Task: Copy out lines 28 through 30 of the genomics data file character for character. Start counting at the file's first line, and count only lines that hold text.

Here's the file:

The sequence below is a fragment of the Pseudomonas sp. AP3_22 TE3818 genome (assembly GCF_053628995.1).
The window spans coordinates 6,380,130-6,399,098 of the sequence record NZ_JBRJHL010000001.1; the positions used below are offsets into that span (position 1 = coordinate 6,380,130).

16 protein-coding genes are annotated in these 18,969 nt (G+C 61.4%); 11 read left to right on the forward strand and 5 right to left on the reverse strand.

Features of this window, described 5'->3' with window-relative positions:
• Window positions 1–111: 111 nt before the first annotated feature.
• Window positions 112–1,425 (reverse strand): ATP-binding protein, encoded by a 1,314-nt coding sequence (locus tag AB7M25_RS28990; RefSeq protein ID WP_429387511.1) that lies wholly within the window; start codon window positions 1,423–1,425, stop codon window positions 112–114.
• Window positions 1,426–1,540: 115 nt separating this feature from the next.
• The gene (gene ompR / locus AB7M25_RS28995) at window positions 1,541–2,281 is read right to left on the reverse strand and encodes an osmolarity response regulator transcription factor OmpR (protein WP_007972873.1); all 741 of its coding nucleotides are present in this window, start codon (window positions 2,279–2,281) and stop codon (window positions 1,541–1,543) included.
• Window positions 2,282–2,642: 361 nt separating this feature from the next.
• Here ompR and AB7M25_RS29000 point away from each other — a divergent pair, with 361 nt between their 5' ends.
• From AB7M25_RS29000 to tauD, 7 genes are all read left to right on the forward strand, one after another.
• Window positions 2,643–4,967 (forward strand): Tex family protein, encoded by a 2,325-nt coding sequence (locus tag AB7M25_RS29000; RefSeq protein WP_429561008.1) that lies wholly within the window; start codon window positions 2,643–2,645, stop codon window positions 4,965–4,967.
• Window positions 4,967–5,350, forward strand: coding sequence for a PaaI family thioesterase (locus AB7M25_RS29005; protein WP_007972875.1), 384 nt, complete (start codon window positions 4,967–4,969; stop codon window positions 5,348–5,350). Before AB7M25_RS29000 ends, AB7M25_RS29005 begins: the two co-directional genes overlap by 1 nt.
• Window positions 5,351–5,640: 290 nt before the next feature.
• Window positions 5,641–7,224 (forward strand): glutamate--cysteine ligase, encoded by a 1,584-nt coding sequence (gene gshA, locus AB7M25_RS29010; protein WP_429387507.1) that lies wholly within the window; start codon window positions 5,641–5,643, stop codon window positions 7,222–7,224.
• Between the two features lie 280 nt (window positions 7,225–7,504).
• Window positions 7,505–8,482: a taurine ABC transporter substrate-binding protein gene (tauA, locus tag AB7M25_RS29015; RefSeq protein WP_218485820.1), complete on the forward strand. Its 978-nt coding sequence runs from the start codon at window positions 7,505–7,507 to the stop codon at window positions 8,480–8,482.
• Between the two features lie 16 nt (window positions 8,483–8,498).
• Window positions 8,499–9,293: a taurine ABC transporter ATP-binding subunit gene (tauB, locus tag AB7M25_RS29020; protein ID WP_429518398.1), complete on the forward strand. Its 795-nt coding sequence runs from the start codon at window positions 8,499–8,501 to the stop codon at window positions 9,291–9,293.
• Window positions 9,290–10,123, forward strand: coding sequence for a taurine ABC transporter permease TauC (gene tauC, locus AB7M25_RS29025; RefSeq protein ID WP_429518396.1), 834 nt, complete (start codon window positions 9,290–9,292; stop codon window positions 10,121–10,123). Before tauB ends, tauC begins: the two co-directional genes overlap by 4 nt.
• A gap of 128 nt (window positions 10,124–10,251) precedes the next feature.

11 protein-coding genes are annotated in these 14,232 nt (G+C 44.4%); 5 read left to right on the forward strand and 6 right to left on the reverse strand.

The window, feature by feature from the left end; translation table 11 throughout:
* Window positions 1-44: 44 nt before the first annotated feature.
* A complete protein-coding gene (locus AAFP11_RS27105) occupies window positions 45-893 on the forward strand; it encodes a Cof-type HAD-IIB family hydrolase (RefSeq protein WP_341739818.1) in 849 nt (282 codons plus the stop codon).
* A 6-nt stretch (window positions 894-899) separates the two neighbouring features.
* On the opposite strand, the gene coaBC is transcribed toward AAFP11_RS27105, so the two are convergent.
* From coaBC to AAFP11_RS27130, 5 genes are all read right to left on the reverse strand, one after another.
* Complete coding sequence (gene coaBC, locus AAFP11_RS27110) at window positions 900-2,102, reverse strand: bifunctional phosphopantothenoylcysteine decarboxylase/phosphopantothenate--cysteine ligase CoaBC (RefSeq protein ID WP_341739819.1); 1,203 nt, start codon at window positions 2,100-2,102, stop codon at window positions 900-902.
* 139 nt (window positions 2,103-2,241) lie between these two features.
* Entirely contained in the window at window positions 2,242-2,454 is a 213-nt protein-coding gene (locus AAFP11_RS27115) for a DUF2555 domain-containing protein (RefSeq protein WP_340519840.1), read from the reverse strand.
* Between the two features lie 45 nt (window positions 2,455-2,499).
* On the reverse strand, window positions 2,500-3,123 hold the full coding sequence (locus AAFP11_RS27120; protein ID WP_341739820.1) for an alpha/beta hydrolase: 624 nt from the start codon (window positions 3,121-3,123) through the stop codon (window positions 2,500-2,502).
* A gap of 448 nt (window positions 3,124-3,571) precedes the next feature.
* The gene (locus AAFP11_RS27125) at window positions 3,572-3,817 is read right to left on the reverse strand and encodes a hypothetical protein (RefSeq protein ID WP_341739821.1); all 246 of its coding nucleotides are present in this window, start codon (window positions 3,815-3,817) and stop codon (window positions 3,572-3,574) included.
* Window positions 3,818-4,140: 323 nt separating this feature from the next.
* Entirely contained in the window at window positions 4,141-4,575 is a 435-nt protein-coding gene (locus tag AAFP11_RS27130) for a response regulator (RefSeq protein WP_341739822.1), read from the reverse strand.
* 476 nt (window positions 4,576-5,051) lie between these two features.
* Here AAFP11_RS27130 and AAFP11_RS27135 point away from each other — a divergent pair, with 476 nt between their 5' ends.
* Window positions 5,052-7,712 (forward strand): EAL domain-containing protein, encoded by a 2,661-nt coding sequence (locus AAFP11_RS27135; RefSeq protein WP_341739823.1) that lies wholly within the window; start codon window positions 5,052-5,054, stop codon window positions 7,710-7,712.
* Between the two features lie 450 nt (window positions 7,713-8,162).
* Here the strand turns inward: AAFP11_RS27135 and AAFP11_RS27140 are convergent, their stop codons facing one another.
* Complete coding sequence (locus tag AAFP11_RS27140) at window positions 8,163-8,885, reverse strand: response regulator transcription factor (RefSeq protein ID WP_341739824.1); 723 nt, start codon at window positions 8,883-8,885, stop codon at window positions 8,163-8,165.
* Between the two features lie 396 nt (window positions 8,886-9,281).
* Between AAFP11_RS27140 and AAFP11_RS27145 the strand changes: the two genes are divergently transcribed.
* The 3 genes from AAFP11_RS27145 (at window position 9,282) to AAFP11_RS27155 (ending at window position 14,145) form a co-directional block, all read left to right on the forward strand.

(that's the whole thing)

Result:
* From coaBC to AAFP11_RS27130, 5 genes are all read right to left on the reverse strand, one after another.
* Complete coding sequence (gene coaBC, locus AAFP11_RS27110) at window positions 900-2,102, reverse strand: bifunctional phosphopantothenoylcysteine decarboxylase/phosphopantothenate--cysteine ligase CoaBC (RefSeq protein ID WP_341739819.1); 1,203 nt, start codon at window positions 2,100-2,102, stop codon at window positions 900-902.
* 139 nt (window positions 2,103-2,241) lie between these two features.